'The Devil Next Door': True story of Cleveland grandfather accused of being Nazi death camp guard nicknamed 'Ivan the Terrible'

Friends and family of John Demjanjuk, a Ukrainian-American, insisted he was the victim of mistaken identity.

                            'The Devil Next Door': True story of Cleveland grandfather accused of being Nazi death camp guard nicknamed 'Ivan the Terrible'
John Demjanjuk (Getty Images)

As far as cities go, Seven Hills would be one of the last places on the planet that you would expect to draw attention to itself. Nestled in Cuyahoga County in Ohio, as of 2010, the city had a modest population of just 11,000, with no notable attraction that would draw in the crowds.

Except, all that changed in August 1985, when one of one its residents, John Demjanjuk — a Ukrainian immigrant who, like thousands of his other countrymen, had moved to the US after World War II — was accused by the US government of being a Nazi death camp guard whose crimes and actions were so horrific, he had been nicknamed 'Ivan the Terrible.'

'Ivan the Terrible' was a guard at the Treblinka extermination camp in Poland during the Holocaust that had been set up as a part of Operation Reinhard, the deadliest phase of the Nazi's infamous 'Final Solution.'

Ivan's job at the camp was to operate the two tank engines that fed the gas chambers that killed anywhere between an estimated 700,000 to 900,000 Jewish people, though, according to witness accounts, his cruelty exceeded far beyond what was the norm even for that time.

Survivors said he always carried a sword on him and that he cut off the ears and noses of the workers as they walked by, then forcing them to work as they bled. After they were done working, he would kill them.

He did not discriminate between men, women, and children, torturing them with pipes, his bayonet, his sword, and whips as he marched them into the gas chambers. Sometimes, he would cut off the women's breasts before he sent them to die.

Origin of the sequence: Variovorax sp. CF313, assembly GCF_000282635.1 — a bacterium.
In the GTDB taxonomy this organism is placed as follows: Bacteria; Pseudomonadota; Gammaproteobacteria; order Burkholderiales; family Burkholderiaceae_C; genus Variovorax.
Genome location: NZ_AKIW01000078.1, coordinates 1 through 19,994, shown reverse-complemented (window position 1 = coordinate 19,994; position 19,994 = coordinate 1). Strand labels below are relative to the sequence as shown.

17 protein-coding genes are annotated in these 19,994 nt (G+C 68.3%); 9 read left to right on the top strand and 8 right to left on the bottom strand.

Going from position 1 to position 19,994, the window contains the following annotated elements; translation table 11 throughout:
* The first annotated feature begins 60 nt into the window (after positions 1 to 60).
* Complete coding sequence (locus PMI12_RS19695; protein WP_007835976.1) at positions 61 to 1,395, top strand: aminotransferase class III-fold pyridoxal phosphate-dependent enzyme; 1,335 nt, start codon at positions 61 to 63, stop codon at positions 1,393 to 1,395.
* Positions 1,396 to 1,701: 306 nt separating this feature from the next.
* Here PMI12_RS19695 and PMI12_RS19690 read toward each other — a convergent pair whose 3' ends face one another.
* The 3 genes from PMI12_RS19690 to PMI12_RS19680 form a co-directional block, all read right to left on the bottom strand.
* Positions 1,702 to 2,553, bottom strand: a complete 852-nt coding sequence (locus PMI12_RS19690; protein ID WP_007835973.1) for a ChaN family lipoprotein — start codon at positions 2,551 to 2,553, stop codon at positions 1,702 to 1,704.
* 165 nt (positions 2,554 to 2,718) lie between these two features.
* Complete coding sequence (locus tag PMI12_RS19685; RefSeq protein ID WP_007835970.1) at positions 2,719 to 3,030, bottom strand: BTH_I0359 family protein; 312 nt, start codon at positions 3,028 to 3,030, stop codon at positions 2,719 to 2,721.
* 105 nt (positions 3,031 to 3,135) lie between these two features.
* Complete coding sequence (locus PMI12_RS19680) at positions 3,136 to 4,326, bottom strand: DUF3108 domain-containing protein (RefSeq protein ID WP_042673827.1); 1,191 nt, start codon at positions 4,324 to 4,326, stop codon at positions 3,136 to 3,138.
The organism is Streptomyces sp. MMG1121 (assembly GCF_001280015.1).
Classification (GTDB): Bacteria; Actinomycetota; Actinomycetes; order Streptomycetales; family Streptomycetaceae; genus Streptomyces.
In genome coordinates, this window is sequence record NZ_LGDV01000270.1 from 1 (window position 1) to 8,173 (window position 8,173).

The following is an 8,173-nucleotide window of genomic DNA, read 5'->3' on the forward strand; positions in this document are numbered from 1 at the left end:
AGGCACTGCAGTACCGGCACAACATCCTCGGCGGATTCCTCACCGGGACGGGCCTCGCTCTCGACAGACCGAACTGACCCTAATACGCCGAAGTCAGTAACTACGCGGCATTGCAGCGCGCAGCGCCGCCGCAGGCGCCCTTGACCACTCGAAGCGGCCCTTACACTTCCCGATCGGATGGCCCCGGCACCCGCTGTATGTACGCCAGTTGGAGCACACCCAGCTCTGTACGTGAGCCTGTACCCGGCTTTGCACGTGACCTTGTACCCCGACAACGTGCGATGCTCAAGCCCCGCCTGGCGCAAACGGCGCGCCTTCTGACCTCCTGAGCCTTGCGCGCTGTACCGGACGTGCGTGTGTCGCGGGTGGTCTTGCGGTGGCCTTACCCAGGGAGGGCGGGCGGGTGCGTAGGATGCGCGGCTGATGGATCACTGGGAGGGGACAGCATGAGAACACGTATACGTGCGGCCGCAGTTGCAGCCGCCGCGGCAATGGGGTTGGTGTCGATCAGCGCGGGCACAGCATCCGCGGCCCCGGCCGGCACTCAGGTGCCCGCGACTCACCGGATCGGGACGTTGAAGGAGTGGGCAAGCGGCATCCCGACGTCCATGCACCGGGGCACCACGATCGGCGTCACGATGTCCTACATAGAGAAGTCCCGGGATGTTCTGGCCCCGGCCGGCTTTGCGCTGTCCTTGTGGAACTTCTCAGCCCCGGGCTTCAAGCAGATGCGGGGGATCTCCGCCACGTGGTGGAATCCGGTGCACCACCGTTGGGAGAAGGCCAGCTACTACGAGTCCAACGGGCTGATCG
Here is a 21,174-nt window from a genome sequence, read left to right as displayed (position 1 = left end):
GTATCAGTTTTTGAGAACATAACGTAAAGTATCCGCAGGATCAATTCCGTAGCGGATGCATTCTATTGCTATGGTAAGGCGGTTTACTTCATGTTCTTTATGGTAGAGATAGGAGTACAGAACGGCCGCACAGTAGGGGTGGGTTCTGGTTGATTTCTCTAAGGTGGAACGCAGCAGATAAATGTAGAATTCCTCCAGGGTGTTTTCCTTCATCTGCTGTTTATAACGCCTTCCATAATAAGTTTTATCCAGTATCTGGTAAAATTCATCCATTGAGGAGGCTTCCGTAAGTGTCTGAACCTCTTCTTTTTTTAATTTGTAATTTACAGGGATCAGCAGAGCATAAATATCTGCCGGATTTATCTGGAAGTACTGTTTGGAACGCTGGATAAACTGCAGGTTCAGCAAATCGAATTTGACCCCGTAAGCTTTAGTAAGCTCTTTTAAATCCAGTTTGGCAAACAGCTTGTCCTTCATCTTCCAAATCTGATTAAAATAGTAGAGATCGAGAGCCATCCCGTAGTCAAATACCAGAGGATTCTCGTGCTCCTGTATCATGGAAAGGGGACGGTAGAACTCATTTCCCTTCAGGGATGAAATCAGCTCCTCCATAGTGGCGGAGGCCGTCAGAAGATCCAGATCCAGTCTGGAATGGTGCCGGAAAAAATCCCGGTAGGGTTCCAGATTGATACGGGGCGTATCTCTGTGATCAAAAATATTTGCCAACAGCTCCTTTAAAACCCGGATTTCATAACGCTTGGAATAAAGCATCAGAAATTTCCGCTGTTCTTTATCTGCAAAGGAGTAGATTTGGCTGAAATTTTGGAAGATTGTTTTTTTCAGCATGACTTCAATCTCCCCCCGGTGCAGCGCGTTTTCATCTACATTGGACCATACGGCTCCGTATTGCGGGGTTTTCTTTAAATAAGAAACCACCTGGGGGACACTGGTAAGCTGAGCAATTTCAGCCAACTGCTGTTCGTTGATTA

Friends and family, however, insisted that the government had targeted the wrong person. They insisted Demjanjuk was not the person they thought he was, and that he was the victim of mistaken identity.

To those who knew Demjanjuk personally, he was just a family man who loved his kids and was the epitome of the American dream. Having moved from Ukraine, he had found work at a local Ford factory and worked there until his retirement, with all of his co-workers and supervisors having nothing but praise for his professionalism.

For someone who was allegedly so violent, he had never had as much as a traffic infraction, let alone something as serious as torture and murder. He was a man of faith and someone who diligently attended a church every Sunday with his family to offer his prayers without fail.

How is it even remotely possible that he could be who they're claiming he is, they argued. They pointed to the ID proof the American government had presented as evidence that he was Ivan the Terrible and said it was a farce, a fabrication. 

The ID had been handed over by none other than the Soviet government — with whom the American government was locked in a Cold War that was threatening to devolve into a nuclear armageddon any day — who many said had an ulterior motive.

The allegations against Demjanjuk had meant a line had been drawn in the sand between Ukrainian-Americans, who had thrown their support behind him, and the Israeli-Americans, who insisted that he pay for his terrible crimes — both groups that had been vocal critics of the Soviet regime were now at each other's throats.

Nevertheless, a judge found Demjanjuk guilty, and because he could not be prosecuted on American soil as the crimes had been committed in Poland, a deal was struck with the Israeli government that would see him extradited to face justice.

He was immediately flown over the same day, and in Israel, he found himself greeted by a population that was foaming at the mouth, desperate to see him hang for his atrocities against their ken. 

At the time, Israel was still very much reeling from the ramifications of the Holocaust and now found itself with its biggest and most high-profile case since they had executed Adolf Eichmann, one of the major organizers of the massacre who had been referred to as "Final Solution to the Jewish Question."

Demjanjuk's subsequent trial would be one that could capture not just national, but also international attention, not least because the whole spectacle was televised.

Prosecutors brought in dozens of witnesses who had survived Treblinka to recall their heartwrenching plight and to speak of Ivan's barbarity. The defense presented evidence which they said exonerated Demjanjuk. It was all balanced on a knife's edge, and the verdict could have swung either way. 

Demjanjuk's story and highly-publicized trial is the subject of a new documentary, 'The Devil Next Door,' which is now streaming on Netflix.




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